COOPER: Well, sure. Let’s talk about the tax rate. When you interchangeably use income taxes and capital gains taxes, you forget the fact that capital gains are based on investments used with post-tax income. Most capital gains taxes, while those are taxed at 15 percent, have actually been taxed at 45 percent or more along the haul of once that person had the money. So, you know, we do have to talk honestly about these issues and stop trying to divide America by turning 99 percent against the 1 percent or whatever Occupy language President Obama wants to use.

JAY: But with the amount of concentration of wealth over the last decade and the fact that wages have remained more or less stagnant since even the ’70s, you know, there’s been a few ups and downs, but on the whole there has not been the same movement in wages as productivity. Isn’t that a form of class warfare? I mean, you don’t dispute the basic numbers, do you, that the 1 percent has certainly benefited far more than most other people have?

COOPER: I do dispute the fact that right now we have to try and slow down the economic growth of the people who are creating wealth in this country in order to redistribute it to the rest of the people. What we want to do is be able to create equal opportunity for all people to make it into that 1 percent. Rather than trying to bring everyone down to some equal level, let’s try to bring everybody up. You heard him talk about education, which is a way to bring people up, yet he—during this week of School Choice week, he won’t support people being able to get out of bad schools, because he’s afraid to make the teachers unions angry. So I agree: let’s bring everybody up. Let’s stop trying to bring everybody down.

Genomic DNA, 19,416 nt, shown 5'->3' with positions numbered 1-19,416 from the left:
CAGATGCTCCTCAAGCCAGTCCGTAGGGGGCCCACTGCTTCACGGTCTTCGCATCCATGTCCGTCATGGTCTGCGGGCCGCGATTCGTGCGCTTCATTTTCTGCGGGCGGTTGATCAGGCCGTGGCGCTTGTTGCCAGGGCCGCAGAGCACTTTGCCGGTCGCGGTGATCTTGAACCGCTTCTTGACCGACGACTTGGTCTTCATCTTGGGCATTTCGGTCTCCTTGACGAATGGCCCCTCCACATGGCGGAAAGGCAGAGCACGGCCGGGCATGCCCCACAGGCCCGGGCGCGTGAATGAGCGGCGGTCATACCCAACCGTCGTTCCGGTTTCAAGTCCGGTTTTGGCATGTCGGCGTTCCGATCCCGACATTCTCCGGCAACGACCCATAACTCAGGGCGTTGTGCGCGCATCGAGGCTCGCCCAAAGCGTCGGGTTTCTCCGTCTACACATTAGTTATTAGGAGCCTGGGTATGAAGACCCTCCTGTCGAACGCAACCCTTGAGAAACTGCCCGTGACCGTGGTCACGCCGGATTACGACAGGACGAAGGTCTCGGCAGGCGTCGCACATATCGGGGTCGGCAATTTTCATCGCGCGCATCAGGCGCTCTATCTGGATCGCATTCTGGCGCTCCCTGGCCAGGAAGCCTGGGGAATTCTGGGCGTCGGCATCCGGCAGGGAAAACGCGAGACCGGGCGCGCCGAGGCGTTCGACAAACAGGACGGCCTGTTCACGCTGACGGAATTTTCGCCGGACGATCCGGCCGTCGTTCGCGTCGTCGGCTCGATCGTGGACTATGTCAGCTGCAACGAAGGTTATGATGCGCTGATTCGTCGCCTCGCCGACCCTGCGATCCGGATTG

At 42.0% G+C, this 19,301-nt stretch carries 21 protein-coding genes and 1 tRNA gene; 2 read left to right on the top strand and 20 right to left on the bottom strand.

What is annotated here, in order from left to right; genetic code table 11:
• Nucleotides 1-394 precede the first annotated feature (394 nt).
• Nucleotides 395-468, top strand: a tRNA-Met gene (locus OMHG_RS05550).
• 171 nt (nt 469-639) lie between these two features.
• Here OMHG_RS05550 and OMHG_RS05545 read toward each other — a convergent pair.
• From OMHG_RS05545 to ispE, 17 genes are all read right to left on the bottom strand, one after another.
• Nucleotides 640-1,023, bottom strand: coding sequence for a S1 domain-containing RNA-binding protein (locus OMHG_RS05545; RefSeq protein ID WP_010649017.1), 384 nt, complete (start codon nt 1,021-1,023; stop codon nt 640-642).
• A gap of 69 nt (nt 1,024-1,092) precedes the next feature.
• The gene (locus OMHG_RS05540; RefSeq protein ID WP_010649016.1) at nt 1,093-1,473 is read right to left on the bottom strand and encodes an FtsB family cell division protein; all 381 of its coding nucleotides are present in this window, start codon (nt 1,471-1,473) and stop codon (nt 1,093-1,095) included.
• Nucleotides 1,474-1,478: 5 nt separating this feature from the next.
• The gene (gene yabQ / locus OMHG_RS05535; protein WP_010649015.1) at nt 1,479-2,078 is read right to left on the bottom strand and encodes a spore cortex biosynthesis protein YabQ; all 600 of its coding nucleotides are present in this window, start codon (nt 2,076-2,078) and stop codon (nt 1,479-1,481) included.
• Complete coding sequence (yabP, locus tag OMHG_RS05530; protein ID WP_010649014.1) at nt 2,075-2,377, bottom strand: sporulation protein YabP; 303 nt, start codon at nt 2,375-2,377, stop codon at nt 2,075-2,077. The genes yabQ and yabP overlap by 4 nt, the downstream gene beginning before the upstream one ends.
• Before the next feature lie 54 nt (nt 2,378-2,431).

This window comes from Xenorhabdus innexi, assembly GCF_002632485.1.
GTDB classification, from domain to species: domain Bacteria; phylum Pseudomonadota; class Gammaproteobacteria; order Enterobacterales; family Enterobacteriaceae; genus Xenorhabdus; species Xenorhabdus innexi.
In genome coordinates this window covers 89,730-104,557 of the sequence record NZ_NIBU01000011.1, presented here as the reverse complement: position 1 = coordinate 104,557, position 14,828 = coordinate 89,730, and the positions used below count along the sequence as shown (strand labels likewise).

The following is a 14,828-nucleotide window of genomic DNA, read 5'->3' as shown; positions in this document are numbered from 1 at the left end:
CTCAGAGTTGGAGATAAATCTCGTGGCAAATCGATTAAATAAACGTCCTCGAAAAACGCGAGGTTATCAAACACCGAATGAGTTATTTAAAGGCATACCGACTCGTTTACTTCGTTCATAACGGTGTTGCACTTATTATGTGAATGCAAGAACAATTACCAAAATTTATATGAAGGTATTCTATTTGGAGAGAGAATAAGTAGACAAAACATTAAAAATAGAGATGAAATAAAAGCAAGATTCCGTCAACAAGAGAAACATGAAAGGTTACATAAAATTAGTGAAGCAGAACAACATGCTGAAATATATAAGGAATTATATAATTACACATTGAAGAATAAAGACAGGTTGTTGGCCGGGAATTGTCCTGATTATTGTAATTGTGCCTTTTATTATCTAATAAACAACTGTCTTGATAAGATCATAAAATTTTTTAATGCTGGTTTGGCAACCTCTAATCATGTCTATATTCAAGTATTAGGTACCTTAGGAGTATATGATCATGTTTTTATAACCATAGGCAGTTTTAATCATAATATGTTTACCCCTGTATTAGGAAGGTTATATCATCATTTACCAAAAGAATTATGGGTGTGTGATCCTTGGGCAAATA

JAY: Well, is there an example of an administration—I mean, if you take the eight years of the Bush administration, did people—were people raised up? Like, is there any evidence of what you’re saying works is what I’m saying, the kind of policies you’re suggesting? Where is the evidence that it has had some success?

COOPER: Well, look at the Bush tax cuts, which are often derided by this administration. After 2003, you saw 52 straight months of economic growth. You saw jobs being created. You saw economic growth being created.

JAY: But wasn’t much of that growth various bubbles one after the other?

COOPER: Well, I don’t understand. Are we to reject economic growth because we’re afraid that someday it might go away? We want to create long-term economic growth, of course, but we also want to make sure that right now we fix 9 percent unemployment. And this unemployment rate’s been going up under President Obama, not going down. When he talks about results, those are results I’m looking at: higher debt, higher deficits, higher spending, and less results.

JAY: Well, let me ask you, on the Republican side, what do you make of the race? As I keep trying to interject, I’ve been kind of taken with how Newt Gingrich has made his gains with—I think quite honestly, when Romney says he’s using the tools of the left, he is. He’s gained South Carolina basically by attacking big capitalists.